Ever find yourself obsessively fine tuning a report at the expense of other priorities you need to take care of? Or spending countless painful hours attending to the most minute details before friends arrive for dinner? Or perhaps fixing some aspect of your work, home or appearance as though your life depended on it?
Its perfection at play – an adaptive behavior that has subtle but deep roots in low self-worth. We try and “fix” our external worlds in order to make up for a deep inner failing – a sense of being incompetent, unworthy, unlovable in some way – if not for our “success” in this particular area.
For women, studies show that self-worth is often contingent upon other people’s approval, the support of our family, academic success, competition and/or appearance. And there are very real biological and societal reasons this is so.
For one, we are far more relational than men – the mind-maps we make of ourselves are intricately entwined with those of the others in our lives. Which is why we are higher in empathy and compassion – but then we’re also more affected by other people’s remarks and judge ourselves through other people’s achievements and evaluations.
We also have long been held to higher standards – of beauty and of performance. The external messages we receive from our earliest years embed themselves in our beliefs, feed the coffers of the cosmetic industry and wreck havoc in our minds. We starve to have the perfect body, strive to achieve the perfect report card, struggle to be the perfect employee – with no upper limit on what perfection means. Moments of “success” are fleeting – more often than not, we end up beating down on ourselves for failing to reach our mirage.
Add to that the fact that we’re biologically more prone to rumination and to hanging onto the negatives in our lives. Our apparent failures are writ large in our minds and we ruminate about them for hours. Our only consolation lies in raising the bar even higher and promising to do better next time. And the next time and the next…
Breaking free from this cycle does not mean producing substandard work or becoming lesser versions of who we can be. It means choosing excellence instead – the authentic desire to grow, learn, and change for the better. And although perfection and excellence can sound like a play on the same idea, they are profoundly different.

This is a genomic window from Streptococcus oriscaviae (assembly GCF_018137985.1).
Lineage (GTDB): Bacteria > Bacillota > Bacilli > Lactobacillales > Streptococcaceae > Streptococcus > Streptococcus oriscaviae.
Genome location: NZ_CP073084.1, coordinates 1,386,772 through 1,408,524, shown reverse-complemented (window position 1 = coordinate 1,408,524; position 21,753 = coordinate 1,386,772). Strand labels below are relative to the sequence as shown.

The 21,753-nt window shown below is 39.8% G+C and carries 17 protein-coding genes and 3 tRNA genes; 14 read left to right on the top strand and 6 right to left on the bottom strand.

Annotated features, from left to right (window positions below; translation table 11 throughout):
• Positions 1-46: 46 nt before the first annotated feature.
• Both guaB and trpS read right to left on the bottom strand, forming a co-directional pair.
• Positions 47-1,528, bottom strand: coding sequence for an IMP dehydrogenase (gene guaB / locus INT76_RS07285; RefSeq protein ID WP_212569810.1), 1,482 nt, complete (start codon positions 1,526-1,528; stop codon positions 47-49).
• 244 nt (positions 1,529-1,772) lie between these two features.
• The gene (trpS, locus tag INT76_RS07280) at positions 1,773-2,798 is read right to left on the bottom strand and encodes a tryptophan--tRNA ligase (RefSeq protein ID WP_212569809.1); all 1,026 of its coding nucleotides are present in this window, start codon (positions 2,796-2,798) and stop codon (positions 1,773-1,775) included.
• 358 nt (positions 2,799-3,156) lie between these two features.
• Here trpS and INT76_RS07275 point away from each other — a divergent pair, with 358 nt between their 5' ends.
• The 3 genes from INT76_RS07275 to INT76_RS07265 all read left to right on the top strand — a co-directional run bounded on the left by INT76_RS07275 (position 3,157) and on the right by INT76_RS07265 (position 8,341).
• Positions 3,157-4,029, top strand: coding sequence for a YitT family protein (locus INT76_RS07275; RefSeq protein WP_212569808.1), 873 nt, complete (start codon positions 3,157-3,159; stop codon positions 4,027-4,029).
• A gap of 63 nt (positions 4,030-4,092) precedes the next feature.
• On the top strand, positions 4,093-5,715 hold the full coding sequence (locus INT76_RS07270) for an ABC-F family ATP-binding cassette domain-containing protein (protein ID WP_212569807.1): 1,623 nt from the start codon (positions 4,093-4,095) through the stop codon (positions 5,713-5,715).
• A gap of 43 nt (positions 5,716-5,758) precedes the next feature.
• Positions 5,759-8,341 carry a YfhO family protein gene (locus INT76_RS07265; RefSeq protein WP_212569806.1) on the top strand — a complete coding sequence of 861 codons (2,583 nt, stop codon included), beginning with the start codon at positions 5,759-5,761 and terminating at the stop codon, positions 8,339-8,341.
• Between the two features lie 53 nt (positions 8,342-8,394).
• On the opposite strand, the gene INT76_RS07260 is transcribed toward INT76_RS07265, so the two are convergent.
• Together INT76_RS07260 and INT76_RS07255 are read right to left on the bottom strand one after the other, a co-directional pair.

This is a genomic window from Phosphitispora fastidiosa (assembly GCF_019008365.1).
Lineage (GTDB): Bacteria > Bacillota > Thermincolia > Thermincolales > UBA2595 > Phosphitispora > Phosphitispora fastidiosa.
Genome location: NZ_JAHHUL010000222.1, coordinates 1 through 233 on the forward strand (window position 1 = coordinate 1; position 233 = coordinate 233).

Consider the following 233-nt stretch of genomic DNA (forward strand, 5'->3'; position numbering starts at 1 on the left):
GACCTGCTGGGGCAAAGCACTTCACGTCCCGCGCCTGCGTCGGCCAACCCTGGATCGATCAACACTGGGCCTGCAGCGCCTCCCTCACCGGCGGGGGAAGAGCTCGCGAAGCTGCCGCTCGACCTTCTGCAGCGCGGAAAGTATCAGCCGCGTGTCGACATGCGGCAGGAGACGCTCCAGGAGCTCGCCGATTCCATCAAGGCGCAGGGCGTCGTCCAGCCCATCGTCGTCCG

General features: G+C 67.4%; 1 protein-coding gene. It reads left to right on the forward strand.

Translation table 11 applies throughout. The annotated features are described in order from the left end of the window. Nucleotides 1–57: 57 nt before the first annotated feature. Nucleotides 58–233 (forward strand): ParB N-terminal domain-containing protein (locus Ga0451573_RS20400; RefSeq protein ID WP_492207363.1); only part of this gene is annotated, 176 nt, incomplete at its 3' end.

Excellence resides in the higher cortex – the meaning making brain that spins the story of our lives. When we’re grounded in a genuine sense and appreciation of who we are, we form life goals that are realistic and long-term. It is then that we can appreciate the flow of life, learn from failures, and take the steps that lead to growth and upward spirals of flourishing.
Perfection, on the other hand, lives in the emotional brain – the efforts of a threatened mind to prove its worth. Lacking authentic self-worth, we seek it through whatever family demands and external forces we grow up with. Our self-worth becomes contingent upon that one (or few) areas which we hang on to, to safeguard our fragile sense of self-worth. No wonder, we live limited lives, sometimes on the verge of depression and other psychological disorders.
What are we to do?
Be kind to yourself and recognize that your true worth lies in being human and being courageous enough to show up in life every day and do your best despite your struggles and failings. Adam Smith wrote: “We’re flawed. Recognizing our flaws is the beginning of wisdom.” He certainly was wise!
Focus On Others
Shift your focus from an “ego-system” to an “eco-system” says psychologist Jennifer Crocker. Forget appearing awesome. Think of the difference you can make to others by what you do. And then focus on what is working and what you can change for the better.
See the Bigger Picture
Putting things into perspective allows you to set “good enough” goals. Instead of wasting time making inconsequential changes, you can appreciate what you’ve achieved so far, focus on learning, and plan on taking effective steps that move you in the direction of your goals.
Talk to Others
You’ll be surprised by what you find. Psychologist Kristen Neff says that part of self-compassion is recognizing our common humanity. We all grow up with less than ideal self-worth. We all struggle to feel secure. Knowing this helps in taking off the mask we hide behind, and freeing ourselves to be what we can be.
Mindfulness is a beautiful way of recognizing that there is no perfect path – no perfect breath, no perfect thought, no perfect outcome. The best we can do is recognize when we falter, because we’re human, and gently bring ourselves back on track again.
Life is like that, too. When we let go of grasping too tightly, when we hold life a little lightly, we allow ourselves to unfold and become who we are. Now isn’t that far more breathtaking than the predictability of perfection?
I’d love to hear from you! Do you struggle with perfection? And if you do, what has worked for you –and what hasn’t?